Display Genre Posters on a Bulletin Board or in the Classroom Library.
Offer additional support by displaying reference posters in the classroom and by giving each student a bookmark to remind them as well.
Motivate the Students to Read Different Genres.
Encourage students to read from the different genres with incentive charts. Two of my favorites that I’ve found to be extremely effective are tally charts and Bingo boards. I display and use a whole class version for read aloud books we’ve enjoyed together and provide each student with their own copy as well.
Provide Students Opportunities to Write About Genres
You can help students to reflect on their experiences with different genres by recording their thoughts on paper. When finished you can display these for other students to read as recommendations. For a great looking bulletin board you may want to consider hanging them with a photo of the child holding the book they wrote about. The written reflections can also be assembled into individual student books by collating several different genres. Another option would be to have each student write a reflection on a different book from the same genre to create a class book that the children can read to find new titles. Additionally the reflections make a great assessment tool of student understanding.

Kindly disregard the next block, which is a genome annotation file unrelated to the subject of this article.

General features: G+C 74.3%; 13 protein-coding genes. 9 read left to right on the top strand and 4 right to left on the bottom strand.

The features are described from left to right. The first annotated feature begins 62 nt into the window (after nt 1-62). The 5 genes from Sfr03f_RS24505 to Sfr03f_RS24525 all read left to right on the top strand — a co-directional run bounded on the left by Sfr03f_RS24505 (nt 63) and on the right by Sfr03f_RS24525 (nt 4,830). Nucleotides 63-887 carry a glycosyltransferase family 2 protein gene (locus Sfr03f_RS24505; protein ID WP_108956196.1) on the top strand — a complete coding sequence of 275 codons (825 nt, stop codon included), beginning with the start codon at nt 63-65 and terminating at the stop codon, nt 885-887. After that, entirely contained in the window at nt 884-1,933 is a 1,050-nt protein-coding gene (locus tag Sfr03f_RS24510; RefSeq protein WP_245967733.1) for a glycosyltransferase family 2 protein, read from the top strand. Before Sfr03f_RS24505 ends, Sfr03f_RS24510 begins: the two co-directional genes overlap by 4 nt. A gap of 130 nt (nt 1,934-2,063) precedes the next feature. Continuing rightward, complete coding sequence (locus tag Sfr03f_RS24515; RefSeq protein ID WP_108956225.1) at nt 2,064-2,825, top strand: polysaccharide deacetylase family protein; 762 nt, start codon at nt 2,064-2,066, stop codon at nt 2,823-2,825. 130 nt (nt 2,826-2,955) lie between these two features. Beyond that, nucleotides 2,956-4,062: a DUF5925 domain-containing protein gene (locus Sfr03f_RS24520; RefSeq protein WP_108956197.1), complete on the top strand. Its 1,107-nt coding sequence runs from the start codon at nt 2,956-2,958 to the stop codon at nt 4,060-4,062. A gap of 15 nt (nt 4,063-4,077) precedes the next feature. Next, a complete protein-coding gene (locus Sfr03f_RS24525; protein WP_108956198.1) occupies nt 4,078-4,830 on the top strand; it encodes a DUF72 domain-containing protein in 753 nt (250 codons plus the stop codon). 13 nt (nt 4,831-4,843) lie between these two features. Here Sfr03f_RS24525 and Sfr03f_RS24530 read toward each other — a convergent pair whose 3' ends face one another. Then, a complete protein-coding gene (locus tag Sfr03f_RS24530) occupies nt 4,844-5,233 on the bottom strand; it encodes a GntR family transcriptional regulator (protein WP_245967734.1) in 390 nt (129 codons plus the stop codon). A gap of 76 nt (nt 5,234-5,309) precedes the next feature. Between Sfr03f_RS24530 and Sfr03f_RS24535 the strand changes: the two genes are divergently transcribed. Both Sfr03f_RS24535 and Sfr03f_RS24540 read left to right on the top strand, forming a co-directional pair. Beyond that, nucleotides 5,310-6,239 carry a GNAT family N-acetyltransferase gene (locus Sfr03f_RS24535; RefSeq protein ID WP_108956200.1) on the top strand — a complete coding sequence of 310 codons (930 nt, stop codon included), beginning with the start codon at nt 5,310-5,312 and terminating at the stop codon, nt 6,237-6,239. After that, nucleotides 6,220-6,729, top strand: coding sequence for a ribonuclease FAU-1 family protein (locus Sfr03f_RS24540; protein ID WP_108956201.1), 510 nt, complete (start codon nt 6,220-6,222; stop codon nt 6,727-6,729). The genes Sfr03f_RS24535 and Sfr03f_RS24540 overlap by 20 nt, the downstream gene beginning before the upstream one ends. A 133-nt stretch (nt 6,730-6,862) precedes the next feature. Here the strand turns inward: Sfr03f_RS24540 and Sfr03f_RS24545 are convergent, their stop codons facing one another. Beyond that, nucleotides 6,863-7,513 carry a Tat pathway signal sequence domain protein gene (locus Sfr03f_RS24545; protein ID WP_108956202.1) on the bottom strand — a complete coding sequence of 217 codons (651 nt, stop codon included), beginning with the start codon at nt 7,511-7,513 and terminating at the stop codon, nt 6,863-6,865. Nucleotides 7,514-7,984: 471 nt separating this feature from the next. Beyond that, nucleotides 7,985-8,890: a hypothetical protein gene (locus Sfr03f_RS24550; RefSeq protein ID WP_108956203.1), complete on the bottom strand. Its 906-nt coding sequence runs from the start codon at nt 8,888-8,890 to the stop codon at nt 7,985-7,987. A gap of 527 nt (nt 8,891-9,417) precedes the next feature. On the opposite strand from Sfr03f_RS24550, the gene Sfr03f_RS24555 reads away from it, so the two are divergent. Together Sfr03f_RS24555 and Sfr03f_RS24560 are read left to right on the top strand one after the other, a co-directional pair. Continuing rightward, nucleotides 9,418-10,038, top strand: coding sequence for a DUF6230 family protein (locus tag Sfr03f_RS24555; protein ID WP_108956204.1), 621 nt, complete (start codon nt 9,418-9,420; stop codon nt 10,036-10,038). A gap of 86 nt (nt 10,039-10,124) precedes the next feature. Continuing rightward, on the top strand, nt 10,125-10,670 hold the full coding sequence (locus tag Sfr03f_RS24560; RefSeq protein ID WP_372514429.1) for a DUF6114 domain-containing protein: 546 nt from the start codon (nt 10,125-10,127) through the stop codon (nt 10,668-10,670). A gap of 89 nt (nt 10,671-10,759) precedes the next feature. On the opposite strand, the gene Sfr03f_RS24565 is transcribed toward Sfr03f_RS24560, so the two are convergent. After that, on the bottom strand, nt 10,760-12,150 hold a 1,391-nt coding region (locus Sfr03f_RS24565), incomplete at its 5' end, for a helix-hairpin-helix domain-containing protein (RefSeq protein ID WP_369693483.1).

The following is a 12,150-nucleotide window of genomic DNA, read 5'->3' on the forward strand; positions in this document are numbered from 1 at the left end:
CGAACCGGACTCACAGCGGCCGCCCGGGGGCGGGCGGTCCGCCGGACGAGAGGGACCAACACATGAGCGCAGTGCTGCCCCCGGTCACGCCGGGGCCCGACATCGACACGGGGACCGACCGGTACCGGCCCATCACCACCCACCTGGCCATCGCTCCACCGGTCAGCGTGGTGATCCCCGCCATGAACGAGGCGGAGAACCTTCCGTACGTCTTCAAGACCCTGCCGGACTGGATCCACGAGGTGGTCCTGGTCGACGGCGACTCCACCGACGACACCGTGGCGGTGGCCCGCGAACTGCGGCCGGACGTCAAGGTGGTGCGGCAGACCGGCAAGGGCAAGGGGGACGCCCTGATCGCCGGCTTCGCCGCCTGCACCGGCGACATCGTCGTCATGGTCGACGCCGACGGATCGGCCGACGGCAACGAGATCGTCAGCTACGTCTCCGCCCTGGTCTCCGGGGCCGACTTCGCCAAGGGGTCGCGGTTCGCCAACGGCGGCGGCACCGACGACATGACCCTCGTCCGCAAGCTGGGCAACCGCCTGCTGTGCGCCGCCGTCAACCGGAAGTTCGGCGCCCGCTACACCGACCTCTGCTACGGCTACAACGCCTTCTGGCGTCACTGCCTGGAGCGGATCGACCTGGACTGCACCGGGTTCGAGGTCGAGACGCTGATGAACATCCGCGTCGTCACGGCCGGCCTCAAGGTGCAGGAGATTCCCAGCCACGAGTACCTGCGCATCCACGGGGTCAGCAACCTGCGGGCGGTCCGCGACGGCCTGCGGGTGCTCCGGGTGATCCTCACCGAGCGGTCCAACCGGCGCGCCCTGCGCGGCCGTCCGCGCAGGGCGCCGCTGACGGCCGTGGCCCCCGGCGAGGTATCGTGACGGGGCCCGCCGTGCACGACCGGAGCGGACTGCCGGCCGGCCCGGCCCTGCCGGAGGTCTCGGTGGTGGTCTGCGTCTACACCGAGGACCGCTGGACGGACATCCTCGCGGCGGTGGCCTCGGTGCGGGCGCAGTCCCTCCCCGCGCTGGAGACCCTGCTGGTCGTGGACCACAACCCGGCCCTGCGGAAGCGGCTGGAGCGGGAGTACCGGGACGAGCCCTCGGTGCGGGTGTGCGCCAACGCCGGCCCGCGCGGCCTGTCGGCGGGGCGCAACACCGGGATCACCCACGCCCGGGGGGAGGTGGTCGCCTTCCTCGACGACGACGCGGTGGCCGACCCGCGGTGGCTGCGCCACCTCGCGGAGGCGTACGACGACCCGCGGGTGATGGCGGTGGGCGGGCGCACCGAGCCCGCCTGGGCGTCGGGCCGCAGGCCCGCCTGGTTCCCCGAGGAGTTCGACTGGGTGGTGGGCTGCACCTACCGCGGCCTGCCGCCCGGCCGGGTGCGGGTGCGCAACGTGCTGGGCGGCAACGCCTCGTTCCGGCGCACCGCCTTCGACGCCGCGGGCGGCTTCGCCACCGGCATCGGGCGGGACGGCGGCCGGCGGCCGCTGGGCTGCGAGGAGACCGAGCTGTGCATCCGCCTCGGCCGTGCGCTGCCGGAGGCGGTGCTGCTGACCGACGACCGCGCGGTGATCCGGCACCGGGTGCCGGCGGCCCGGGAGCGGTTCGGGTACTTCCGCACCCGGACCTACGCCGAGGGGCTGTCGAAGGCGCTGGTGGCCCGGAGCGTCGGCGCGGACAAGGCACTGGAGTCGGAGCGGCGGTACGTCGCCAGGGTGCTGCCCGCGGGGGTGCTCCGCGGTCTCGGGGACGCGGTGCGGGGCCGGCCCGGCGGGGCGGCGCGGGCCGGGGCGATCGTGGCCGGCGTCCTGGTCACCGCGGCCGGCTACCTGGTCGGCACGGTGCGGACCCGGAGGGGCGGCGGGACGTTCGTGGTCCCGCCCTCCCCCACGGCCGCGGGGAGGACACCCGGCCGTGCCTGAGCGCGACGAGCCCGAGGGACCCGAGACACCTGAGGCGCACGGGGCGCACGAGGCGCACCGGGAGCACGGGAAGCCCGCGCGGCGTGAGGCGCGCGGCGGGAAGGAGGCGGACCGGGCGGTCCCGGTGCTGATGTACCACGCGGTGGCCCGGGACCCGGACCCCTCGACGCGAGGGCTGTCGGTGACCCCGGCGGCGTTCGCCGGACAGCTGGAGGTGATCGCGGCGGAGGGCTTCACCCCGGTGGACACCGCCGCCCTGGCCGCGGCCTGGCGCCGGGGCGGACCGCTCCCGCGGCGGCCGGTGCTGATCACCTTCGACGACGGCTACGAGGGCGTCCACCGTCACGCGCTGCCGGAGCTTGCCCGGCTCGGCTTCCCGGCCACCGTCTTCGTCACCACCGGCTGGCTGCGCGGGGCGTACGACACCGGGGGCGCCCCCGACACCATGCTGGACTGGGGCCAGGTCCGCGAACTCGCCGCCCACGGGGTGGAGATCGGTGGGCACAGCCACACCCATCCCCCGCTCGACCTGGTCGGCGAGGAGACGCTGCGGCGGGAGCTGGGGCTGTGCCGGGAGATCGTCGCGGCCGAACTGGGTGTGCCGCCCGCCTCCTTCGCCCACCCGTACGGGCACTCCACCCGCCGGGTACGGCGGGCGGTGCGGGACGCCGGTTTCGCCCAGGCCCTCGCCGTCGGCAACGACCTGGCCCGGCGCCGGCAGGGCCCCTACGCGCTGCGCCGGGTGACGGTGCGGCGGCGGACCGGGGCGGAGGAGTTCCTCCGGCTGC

Classroom teachers are welcome to create their own versions of each of the items shown for personal use in their own classroom. However, if you would like to save time I have made all of them available in a quick and easy packet titled, Genre Made Easy so you can just print and go and have your students enjoying a variety of genres in no time.